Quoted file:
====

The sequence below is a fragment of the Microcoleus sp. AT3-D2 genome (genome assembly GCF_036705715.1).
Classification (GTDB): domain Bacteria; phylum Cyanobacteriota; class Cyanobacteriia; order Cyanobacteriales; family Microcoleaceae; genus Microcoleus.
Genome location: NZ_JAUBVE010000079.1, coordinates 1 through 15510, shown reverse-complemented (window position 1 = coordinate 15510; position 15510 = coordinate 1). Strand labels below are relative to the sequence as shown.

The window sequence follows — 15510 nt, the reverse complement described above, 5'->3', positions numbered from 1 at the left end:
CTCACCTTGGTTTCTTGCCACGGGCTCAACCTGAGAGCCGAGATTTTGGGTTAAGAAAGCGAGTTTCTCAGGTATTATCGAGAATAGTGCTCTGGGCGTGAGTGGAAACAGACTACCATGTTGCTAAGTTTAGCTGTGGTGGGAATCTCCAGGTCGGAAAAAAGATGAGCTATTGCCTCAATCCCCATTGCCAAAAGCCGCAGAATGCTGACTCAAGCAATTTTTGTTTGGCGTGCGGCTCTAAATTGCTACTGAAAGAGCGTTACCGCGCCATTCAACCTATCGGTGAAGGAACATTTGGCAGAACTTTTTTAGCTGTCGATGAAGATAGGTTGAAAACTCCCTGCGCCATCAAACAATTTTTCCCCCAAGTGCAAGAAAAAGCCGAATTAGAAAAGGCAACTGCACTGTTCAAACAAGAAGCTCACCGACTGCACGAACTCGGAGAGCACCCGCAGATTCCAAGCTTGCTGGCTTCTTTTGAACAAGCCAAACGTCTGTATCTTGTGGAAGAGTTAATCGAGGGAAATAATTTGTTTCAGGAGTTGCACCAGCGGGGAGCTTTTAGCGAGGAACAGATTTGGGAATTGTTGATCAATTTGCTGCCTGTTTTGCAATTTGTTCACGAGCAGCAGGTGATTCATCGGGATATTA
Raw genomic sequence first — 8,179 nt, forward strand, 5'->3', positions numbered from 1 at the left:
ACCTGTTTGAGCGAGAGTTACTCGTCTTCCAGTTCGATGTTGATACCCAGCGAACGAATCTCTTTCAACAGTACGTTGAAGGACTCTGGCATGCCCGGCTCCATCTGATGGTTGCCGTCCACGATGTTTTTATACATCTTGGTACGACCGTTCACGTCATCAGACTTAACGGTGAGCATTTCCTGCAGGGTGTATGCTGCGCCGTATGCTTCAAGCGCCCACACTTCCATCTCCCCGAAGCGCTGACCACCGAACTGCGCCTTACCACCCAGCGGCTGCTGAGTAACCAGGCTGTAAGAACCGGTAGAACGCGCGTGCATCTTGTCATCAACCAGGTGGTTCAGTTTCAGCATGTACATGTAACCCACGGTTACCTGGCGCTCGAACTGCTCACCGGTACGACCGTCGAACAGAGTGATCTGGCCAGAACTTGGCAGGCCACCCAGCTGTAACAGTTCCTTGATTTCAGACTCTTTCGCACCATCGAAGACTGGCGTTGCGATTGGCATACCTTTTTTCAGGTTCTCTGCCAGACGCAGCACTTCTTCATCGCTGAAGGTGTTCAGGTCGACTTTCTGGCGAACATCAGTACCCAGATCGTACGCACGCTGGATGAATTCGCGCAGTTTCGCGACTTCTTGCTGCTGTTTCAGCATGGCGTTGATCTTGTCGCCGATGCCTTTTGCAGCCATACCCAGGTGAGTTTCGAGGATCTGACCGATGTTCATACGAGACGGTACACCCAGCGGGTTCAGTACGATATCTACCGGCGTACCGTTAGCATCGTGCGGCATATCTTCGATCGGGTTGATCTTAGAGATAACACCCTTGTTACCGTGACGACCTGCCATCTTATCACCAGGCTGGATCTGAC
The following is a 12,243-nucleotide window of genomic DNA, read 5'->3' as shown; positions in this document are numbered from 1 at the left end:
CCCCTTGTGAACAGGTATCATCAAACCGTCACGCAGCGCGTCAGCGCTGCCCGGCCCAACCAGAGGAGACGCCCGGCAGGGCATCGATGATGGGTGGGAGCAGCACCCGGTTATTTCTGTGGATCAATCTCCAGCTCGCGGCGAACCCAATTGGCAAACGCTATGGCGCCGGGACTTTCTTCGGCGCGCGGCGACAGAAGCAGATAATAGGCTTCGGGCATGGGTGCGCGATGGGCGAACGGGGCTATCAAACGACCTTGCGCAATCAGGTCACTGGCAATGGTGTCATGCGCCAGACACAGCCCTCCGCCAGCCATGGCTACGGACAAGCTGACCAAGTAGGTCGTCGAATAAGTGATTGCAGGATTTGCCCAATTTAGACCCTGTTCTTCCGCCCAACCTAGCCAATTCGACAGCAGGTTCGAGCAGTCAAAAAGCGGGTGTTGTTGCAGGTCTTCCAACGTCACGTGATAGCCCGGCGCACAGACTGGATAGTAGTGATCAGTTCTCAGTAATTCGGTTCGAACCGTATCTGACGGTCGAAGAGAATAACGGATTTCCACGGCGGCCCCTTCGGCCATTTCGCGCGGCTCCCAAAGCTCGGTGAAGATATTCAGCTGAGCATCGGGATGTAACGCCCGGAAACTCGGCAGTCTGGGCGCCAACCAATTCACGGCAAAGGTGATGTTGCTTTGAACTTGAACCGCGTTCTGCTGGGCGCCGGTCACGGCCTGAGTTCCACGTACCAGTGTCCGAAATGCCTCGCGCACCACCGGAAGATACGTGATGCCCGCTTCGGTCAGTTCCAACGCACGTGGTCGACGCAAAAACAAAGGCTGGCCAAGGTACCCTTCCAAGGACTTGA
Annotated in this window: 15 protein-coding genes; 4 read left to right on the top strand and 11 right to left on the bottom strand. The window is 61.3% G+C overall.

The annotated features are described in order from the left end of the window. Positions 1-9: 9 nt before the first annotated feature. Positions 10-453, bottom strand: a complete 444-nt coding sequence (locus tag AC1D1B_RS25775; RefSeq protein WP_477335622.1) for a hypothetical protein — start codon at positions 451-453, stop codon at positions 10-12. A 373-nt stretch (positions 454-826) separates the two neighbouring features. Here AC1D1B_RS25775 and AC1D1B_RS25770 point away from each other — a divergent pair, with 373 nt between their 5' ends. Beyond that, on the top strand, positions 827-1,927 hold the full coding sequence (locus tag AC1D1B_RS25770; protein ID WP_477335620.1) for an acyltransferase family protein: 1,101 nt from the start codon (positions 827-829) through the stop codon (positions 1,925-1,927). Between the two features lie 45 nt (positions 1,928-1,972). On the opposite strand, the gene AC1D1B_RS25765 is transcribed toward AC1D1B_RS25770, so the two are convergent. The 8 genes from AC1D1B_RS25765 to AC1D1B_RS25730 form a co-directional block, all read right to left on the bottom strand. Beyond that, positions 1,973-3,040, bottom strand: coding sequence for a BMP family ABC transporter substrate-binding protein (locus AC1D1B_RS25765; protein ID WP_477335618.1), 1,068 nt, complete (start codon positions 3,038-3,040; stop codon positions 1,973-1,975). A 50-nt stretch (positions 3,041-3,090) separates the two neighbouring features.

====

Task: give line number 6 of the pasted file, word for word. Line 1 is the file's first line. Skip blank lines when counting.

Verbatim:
Raw genomic sequence first — 8,179 nt, forward strand, 5'->3', positions numbered from 1 at the left: